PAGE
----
You Can't Cure Morning Sickness

Amy Kuras

morning sicknessI was very, very lucky in both pregnancies that I never really had morning sickness. With my daughter, I'd get nauseous if I went too long without eating and felt sick at around 11 a.m. every day. My husband would tease me about it, but I was never, ever without my crackers. With my son, I was in my first trimester during a hot summer like this one ... 90-plus degrees every day and humid as the frickin' rain forest. With him, I never felt as acutely bad as I had with his sister, but I felt some degree of awful all the time.

So I have nothing but the deepest sympathy and a virtual friendly shoulder squeeze to offer you when I say this: A recent study found that no common morning sickness treatments work, not even prescription medication.

And yes, you're right, that's truly awful news! But I'm calling just a bit of BS here. From what I can glean from the news story, they didn't try every remedy on every woman they studied, and didn't adjust for how bad each person's nausea was to begin with. If someone has been feeling really, really horrible, she might consider something that kept her from booting just one time out of three to be a miracle drug, or conversely despair that nothing will work, ever.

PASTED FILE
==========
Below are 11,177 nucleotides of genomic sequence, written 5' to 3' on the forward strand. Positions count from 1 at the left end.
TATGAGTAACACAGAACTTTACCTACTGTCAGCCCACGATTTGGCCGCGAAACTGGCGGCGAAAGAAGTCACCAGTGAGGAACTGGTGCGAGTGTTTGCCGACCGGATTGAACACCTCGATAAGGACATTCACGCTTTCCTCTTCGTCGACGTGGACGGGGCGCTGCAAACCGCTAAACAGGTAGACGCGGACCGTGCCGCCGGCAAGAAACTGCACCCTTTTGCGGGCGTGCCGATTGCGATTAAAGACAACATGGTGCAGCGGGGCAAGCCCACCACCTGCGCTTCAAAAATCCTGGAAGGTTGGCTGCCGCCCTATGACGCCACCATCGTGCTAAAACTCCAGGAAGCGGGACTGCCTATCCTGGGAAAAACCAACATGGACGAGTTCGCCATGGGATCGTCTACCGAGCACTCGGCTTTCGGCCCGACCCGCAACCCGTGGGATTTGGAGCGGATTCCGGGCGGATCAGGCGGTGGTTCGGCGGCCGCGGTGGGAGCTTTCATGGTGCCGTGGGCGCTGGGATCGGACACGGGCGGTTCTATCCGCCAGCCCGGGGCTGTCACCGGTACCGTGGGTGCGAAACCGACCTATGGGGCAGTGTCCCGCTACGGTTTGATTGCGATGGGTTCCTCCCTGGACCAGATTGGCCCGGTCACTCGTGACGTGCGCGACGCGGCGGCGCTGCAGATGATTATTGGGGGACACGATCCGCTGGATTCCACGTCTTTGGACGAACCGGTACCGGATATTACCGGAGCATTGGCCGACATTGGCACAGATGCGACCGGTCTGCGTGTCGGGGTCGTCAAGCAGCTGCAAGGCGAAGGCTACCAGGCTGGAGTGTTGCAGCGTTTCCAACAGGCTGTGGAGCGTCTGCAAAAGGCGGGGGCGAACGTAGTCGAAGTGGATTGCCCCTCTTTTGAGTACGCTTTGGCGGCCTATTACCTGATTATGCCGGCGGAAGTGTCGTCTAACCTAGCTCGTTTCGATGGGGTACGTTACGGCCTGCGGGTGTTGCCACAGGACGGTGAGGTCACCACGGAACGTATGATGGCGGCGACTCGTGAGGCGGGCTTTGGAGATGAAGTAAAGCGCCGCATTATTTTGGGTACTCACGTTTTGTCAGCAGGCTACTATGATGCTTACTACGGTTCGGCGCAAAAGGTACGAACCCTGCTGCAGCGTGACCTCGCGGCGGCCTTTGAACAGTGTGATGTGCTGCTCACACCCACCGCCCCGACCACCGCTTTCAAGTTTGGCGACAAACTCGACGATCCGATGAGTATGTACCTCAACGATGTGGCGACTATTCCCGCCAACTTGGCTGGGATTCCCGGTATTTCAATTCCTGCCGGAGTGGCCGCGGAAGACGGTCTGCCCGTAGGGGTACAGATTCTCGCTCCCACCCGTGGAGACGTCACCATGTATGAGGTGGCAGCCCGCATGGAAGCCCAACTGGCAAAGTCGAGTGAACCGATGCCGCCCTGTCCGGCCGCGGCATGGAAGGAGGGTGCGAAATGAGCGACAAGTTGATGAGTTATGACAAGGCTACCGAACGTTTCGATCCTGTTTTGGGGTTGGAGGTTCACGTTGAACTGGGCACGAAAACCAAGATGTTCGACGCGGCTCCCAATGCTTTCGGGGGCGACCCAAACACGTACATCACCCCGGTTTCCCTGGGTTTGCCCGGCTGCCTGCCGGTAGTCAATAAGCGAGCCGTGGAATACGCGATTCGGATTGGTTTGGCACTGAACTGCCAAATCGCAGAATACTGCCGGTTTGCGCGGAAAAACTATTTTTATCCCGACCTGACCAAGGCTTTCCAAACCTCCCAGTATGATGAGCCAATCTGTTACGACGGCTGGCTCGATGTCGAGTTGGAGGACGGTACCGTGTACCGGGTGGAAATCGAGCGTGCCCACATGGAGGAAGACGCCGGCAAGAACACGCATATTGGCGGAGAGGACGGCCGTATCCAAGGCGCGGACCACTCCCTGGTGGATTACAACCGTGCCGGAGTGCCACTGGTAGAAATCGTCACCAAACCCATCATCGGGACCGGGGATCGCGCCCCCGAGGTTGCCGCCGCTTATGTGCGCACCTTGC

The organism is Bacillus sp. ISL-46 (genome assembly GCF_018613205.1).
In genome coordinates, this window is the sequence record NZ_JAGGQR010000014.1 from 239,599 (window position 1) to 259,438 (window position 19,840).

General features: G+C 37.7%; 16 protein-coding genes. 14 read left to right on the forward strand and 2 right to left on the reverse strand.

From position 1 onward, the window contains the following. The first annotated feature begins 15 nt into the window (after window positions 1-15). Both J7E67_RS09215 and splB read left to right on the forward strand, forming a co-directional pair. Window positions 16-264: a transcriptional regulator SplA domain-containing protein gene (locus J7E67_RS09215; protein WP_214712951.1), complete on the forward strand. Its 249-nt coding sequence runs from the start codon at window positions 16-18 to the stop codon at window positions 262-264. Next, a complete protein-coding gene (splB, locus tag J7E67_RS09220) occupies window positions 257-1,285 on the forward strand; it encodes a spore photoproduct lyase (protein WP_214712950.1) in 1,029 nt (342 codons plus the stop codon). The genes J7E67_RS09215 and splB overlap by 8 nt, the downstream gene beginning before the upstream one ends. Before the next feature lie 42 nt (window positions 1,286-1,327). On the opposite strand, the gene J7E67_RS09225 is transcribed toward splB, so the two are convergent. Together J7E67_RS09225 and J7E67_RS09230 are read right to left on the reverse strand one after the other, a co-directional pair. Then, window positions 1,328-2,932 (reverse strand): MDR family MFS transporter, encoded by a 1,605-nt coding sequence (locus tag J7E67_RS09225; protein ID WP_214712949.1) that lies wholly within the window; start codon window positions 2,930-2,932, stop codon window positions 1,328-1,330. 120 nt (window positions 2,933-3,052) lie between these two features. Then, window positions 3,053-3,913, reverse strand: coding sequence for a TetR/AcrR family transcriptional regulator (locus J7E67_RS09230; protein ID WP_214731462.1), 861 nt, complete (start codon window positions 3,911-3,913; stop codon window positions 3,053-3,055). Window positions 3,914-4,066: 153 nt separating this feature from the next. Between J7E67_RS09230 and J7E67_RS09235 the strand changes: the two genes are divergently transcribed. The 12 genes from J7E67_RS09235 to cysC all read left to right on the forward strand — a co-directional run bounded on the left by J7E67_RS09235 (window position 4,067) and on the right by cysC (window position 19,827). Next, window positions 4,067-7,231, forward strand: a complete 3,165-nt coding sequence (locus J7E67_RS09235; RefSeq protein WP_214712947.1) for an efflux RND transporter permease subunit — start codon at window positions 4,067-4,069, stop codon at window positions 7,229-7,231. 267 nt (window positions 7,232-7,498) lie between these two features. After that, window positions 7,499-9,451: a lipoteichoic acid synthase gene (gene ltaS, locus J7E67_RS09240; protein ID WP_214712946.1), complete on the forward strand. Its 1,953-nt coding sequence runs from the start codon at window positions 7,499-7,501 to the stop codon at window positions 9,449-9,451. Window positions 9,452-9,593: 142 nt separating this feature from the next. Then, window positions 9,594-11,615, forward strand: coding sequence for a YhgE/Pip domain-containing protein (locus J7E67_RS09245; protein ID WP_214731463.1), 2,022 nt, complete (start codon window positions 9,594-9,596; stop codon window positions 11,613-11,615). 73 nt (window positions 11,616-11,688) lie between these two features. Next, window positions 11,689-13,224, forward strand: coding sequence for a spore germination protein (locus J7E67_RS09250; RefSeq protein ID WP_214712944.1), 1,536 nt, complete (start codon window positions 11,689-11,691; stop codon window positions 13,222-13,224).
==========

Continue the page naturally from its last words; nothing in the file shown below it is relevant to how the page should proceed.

And we all know that not every remedy works on every woman. For one friend, McDonald's French fries did the trick and were about the only thing that did. For my mom, it was an orange, right out of the refrigerator so it was nice and cold. Ginger really helped me in my pregnancy with my daughter; it made me feel even more sick in my pregnancy with my son. Citrus anything worked with him, especially those super-sour Altoids they don't make anymore. Bubbly beverages worked too (I went through a LOT of soda water).

The takeaway here is that even if studies say nothing really and truly works, if something helps you feel better and it's safe, go ahead and use it. So what if it's a placebo effect, as long as you're feeling better, right?

There are two bright sides to this story: One, morning sickness correlates with a 30 percent reduction in the risk of breast cancer down the road. And also ... this is going to be over sooner rather than later, I promise. It usually goes away sometime in second trimester, so hang in there, mama!

What morning sickness remedies worked for you?

Image via Evil Erin/Flickr

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